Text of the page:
For many years, I had led my local pro-life group, served on the board of the state organization, debated members of the National Organization for Women, appeared on local media and written scores of letters. But nothing mattered more to me than talking to high school students. Armed with slides of babies developing in the womb and plastic models of the fetus at different stages of pregnancy, I argued that abortion was the deliberate taking of a human life and should never be legal.

In every class, someone asked about abortion in cases of rape. I shared the findings of Dr. John Willke, the chairman of the National Right to Life Committee who held that the “psychic trauma of assault rape” made pregnancy unlikely. I quoted the section in Handbook on Abortion, where Willke claimed that 3,500 cases of rape in the Minneapolis-St Paul (Minnesota) area revealed “zero cases of pregnancy.” In later books, Willke calculated that fewer than 300 pregnancies per year resulted from rape.

It was a shock to me when I learned that these figures were wrong. According to the Guttmacher Institute and other experts, the actual number of pregnancies from rape was closer to 25,000 every year.

Questions about rape usually lead to the question of incest. The pro-life movement relied on the argument that the perpetrator should be punished but the unborn child had committed no crime, but that never satisfied me. I worried about the girl who was forced to carry her father or uncle’s child. What happened to her?

I argued that abortion of “defective” children would lead to the systematic elimination of defective or ‘inferior’ people as a matter of government policy. It was years before I read the heartbreaking testimony of mothers who face an excruciating choice when their unborn babies are diagnosed with fetal anomalies incompatible with life. Then, I learned about the dilemma of pregnant women battling cancer who had to abort and continue their chemotherapy, or leave their cancers untreated and hope they’d survive the pregnancy.

I began to wonder about the fate of desperate women if Roe v Wade were overturned. Would they be forced back into the illegal, underground abortion business that had flourished before 1972? Seeing no political will to offer real help to those in need, I knew the answer was yes.

I started re-thinking my pro-life involvement.

Ronald Reagan—who had signed California’s 1967 law permitting therapeutic abortions—found his pro-life conviction in time to run for president in 1980. No matter how many pro-life leaders kissed Reagan’s ring or how often he declared himself to be pro-life, the actions of his administration proved otherwise. In the first term, his budget cuts for social programs exceeded $128 billion dollars.

It didn’t take a genius to realize that these programs served poor women and children; the cuts meant real pain for real people.

Once again, while pro-life politicians slashed programs that helped sustain poor women and children, the pro-life movement said nothing. My “pro-life” days were over; I knew I no longer fit in the movement I’d helped build.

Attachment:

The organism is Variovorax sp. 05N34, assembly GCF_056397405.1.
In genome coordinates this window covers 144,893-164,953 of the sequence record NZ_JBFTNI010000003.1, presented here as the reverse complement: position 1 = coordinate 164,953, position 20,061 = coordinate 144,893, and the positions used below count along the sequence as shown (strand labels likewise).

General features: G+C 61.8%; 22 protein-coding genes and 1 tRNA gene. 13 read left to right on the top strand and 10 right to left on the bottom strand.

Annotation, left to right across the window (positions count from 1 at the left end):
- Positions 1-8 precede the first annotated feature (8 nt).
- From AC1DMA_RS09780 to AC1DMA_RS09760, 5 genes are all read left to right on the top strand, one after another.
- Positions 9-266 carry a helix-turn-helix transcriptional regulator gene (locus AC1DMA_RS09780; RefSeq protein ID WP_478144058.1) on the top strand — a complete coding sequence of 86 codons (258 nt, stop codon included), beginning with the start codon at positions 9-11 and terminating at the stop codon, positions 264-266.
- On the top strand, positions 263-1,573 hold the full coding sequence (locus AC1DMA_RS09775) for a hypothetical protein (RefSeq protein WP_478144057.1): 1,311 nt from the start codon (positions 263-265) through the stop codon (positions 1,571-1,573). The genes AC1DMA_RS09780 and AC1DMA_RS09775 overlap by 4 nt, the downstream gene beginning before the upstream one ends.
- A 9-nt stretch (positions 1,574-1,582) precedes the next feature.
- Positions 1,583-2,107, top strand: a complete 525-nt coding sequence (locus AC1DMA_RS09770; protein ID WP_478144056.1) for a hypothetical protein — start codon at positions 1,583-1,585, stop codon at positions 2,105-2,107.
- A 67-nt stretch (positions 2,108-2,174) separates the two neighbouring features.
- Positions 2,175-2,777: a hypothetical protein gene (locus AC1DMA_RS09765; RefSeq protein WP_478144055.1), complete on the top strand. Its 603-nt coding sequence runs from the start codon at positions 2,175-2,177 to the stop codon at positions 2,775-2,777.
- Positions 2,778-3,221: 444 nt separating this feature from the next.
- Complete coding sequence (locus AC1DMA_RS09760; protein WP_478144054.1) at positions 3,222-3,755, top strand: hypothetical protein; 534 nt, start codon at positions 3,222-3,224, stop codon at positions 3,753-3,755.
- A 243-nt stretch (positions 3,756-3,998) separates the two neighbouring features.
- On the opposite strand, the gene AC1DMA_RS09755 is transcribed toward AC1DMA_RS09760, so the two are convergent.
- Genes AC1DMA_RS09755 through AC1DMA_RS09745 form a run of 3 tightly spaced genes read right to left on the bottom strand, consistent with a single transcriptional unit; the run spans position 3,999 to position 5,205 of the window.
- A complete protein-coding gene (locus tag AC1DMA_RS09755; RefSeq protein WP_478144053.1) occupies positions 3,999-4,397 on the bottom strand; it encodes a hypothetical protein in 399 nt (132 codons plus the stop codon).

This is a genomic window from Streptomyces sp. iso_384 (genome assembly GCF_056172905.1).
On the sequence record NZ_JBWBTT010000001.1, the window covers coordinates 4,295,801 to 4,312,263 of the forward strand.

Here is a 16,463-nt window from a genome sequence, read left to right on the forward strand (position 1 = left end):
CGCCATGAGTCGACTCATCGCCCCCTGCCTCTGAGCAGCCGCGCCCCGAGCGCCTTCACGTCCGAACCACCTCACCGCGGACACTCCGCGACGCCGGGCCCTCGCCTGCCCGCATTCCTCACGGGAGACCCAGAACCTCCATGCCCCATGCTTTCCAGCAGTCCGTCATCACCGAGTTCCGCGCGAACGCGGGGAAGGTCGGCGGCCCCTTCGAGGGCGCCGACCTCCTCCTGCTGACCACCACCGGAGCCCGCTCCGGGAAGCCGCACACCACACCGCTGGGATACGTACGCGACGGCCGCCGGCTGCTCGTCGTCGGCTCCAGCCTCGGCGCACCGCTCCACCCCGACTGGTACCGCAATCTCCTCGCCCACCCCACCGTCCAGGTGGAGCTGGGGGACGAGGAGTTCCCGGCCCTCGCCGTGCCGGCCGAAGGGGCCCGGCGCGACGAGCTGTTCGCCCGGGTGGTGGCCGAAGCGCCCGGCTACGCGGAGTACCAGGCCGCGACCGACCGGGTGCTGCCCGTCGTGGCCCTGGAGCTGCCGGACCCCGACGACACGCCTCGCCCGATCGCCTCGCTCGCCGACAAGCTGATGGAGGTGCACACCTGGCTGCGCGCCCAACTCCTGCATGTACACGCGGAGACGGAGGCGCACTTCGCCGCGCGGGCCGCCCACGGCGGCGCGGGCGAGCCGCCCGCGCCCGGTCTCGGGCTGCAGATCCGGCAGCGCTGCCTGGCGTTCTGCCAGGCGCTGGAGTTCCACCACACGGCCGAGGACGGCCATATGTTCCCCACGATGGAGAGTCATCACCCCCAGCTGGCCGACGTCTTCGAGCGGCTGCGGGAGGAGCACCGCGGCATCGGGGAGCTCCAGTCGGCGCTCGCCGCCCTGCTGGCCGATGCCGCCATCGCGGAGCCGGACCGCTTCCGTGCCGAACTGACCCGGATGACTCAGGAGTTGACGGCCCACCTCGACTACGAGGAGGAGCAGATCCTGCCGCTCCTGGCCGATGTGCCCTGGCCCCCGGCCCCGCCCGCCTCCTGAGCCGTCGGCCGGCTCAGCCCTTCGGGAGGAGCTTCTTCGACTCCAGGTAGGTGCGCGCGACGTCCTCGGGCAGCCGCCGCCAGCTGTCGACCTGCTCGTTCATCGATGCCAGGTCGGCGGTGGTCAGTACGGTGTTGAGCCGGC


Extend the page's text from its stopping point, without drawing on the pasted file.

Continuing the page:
I’d love to tell you that my story is ancient history. I’d love to tell you that pro-life politicians have realized their misplaced priorities and taken up the cause of poor mothers and their born children. I’d love to tell you that the Republican Party has stopped its attacks on the constitutional rights of women and embraced policies that guarantee basic necessities to all citizens. But, I’d be lying.

The Republican Party and the pro-life movement have locked arms. They intend to stop all abortions, even in cases of rape, incest, fetal anomalies and risk to the life of the mother. They limit access to contraception, mammograms, pap smears and STD treatment basic health under the guise of blocking government funding for abortion. They’re all in with slashing food stamps, Head Start, Medicaid, and any other government program they’ve designated as “welfare.” They’re leading the parade that wants a fertilized egg to have the same rights under the law as a woman.

Since I left the pro-life movement, it’s grown more aggressive in its tactics and more dogmatic in its legislative proposals. But this reality remains the same: pro-lifers love zygotes and fetuses. But, once you’re born, you are on your own.

Claire Conner, the author of Wrapped in the Flag: A Personal History of America’s Radical Right (Beacon Press, 2013), was 12 years old when her parents dove into the world of paranoid politics and joined the John Birch Society. She became a member at age 13. Her book offers keen insight into the impact of extremism on one woman, her family and, if unchecked, on our country. Claire holds a degree in English with honors from the University of Dallas and a graduate degree from the University of Wisconsin. She lives in Dunedin, Florida and speaks widely on the John Birch Society and the danger of the radical right.  

Disclosure: The link to the book above includes our Amazon affiliate code.

Be sure to listen to our interview with Claire on Wednesday, 9:00 am Pacific/11:00 am Central/12 noon Eastern on BlogTalkRadio here